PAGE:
The ad says: "Stephen Harper actually announced he wants to increase military presence in our cities. Canadian cities. Soldiers with guns. In our cities. In Canada." This is accomanied by an ominous drumbeat.

Attempting to deflect the widespread condemnation of this ad, Martin said the ad was intended to criticize the Conservatives' policy because it would spread soldiers too far apart across the country. (I just saw him say this on CBC TV . His nose grew 5 inches as he spoke.)

In another development today Stephen Harper dumped a B.C. candidate who faces charges of attempting to smuggle a car and booze across the Canada-U.S. border. Responding decisively when these charges became known, Stephen Harper said that it's too late to replace Derek Zeisman as a candidate, but that he wouldn't be allowed to join the caucus. "Mr. Zeisman will not be sitting as a Conservative should he be elected," Harper said. "He'll have to get this matter resolved."

Stephen Harper also grabbed the headlines when he stated that a Conservative government would turn its back on the Kyoto accord and set its own targets for reducing greenhouse-gas emissions. The accord's targets cannot be met either internationally or within Canada, Harper said, citing the country's woeful record on climate change since the agreement was signed in 1997.

"The Kyoto accord will not succeed at achieving its objectives and this government — the Canadian government — cannot achieve its objectives," Harper said.

Harper did not state explicitly whether a Conservative government would seek to withdraw Canada from the accord. It would be possible for Canada to get out of Kyoto, but not until Feb. 16, 2008, the three-year anniversary of the treaty coming into force.

A new analysis from the C.D. Howe Institute, reported today in the Globe and Mail, shows Stephen Harper's plan to cut the GST would be more beneficial to lower-income Canadians than the Liberal cuts to personal income tax rates. An analysis prepared for the Globe and Mail by Finn Poschmann, C.D. Howe's associate director of research, indicates that people who earn less than $25,000 a year would be better off with a GST reduction, while most other Canadians with incomes up to $125,000 would see roughly equal benefits from either proposal.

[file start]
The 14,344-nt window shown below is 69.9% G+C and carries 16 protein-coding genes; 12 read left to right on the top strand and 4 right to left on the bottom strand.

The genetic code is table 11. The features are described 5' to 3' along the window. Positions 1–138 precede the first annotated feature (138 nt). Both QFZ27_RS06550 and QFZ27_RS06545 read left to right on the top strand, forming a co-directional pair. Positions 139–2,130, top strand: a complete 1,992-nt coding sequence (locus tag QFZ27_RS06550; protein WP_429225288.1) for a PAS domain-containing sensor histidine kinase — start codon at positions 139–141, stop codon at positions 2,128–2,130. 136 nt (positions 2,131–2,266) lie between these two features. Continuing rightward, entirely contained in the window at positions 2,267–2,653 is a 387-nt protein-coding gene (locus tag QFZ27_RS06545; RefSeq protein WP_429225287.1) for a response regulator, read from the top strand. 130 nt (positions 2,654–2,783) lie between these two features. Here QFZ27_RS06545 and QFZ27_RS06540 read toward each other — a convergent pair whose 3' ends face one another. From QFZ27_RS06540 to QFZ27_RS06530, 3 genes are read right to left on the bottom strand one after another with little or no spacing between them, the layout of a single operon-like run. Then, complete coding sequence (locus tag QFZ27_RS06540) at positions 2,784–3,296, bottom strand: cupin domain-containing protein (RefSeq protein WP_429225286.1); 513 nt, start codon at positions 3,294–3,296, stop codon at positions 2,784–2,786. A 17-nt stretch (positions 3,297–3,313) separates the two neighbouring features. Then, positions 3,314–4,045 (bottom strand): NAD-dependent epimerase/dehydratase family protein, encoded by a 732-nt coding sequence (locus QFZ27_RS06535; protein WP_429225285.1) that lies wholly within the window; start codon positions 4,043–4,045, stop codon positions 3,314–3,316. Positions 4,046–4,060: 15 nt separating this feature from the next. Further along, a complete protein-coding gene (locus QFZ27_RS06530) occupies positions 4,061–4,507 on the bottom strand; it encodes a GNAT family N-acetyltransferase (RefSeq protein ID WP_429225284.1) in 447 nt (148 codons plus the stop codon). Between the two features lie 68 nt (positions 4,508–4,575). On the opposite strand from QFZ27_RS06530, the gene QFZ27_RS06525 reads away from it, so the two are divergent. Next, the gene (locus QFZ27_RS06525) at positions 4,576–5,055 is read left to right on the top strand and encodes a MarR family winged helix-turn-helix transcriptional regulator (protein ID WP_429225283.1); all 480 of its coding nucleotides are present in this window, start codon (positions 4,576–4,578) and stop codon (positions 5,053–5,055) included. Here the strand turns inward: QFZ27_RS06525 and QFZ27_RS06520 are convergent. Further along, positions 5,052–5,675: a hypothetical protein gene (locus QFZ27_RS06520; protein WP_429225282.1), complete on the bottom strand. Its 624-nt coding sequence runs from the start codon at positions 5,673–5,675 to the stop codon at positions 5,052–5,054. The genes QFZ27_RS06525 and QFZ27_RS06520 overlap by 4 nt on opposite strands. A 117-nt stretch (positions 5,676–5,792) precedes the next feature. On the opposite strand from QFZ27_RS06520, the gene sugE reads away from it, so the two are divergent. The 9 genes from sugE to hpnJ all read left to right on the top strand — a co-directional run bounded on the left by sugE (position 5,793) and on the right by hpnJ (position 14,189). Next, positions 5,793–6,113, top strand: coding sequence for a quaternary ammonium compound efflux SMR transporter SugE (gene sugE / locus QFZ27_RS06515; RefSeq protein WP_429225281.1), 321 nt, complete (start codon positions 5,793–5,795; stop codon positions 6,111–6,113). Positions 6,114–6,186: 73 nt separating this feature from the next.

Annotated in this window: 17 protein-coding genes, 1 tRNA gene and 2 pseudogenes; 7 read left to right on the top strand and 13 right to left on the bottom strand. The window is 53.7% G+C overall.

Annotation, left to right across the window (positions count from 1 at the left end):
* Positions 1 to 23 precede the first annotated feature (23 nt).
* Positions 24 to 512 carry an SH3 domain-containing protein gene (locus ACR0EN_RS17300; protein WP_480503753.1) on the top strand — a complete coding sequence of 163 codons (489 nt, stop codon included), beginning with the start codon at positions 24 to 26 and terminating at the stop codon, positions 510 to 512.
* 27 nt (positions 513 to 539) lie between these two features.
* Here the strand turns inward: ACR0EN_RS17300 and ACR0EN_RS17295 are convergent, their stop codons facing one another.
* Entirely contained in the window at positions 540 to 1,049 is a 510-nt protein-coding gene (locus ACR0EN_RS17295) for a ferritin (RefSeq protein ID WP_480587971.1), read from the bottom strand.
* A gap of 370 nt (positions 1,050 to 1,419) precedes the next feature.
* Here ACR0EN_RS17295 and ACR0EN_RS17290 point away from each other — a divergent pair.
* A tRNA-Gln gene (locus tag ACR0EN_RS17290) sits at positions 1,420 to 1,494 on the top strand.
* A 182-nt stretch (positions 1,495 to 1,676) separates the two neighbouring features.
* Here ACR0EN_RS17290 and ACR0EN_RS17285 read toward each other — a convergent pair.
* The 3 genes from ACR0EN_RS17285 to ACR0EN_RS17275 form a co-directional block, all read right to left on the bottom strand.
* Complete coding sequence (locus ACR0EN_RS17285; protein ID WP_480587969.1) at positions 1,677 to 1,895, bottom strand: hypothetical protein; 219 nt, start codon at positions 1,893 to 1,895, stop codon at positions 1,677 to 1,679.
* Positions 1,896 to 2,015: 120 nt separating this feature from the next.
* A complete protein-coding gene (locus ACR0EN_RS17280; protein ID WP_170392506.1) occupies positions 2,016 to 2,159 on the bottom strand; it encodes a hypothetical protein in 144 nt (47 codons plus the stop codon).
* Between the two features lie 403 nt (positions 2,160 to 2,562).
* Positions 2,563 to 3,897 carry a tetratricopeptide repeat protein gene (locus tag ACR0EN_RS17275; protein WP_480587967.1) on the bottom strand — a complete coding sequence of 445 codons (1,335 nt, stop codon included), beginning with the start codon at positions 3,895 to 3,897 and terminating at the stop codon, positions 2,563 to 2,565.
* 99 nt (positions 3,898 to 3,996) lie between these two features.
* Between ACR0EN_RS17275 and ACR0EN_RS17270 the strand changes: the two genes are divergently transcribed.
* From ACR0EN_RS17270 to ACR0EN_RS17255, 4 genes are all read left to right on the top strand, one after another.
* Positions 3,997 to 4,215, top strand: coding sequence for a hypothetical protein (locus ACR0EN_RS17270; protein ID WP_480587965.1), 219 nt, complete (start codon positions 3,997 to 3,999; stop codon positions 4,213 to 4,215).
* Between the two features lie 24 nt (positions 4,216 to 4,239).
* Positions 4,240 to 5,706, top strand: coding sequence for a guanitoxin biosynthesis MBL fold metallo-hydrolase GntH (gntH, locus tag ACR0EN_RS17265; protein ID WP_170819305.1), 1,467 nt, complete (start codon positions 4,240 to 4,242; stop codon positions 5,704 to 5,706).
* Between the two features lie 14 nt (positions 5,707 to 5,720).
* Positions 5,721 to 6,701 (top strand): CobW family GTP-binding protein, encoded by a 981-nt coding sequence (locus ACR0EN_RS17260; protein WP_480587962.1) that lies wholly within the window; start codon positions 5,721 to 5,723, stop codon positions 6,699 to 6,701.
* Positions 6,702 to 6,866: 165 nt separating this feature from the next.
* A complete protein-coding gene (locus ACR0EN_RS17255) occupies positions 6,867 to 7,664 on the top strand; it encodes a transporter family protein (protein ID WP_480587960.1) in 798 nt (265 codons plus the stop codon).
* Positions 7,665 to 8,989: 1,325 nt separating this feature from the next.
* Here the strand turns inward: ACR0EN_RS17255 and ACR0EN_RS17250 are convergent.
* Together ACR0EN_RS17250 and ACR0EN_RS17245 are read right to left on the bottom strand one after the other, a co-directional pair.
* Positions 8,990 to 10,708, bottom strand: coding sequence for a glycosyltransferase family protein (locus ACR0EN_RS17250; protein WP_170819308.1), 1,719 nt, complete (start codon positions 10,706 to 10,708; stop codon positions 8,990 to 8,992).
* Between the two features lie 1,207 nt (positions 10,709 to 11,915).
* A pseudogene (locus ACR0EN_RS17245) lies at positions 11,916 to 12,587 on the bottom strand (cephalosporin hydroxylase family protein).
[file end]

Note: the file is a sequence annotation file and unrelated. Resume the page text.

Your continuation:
"There's no question the GST cut is better for low-income households -- not a lot better, but it's a heck of a lot better than zero," Mr. Poschmann said. "But it's pretty much a wash for everybody else, except for the highest incomes."

Finally I recommend for your reading a thought-provoking column in today's Toronto Star by Jim Travers, the theme of which is that the Liberals messy campaign shows that Martin is a poor leader. Here's an extract:

"What's wrong with a Liberal campaign now free-falling toward a jolting landing is what's wrong with Paul Martin as prime minister.

Contradictory, inconsistent and still searching for a focus, this Liberal tour and Martin's leadership reflect the dangers of power exercised without discipline.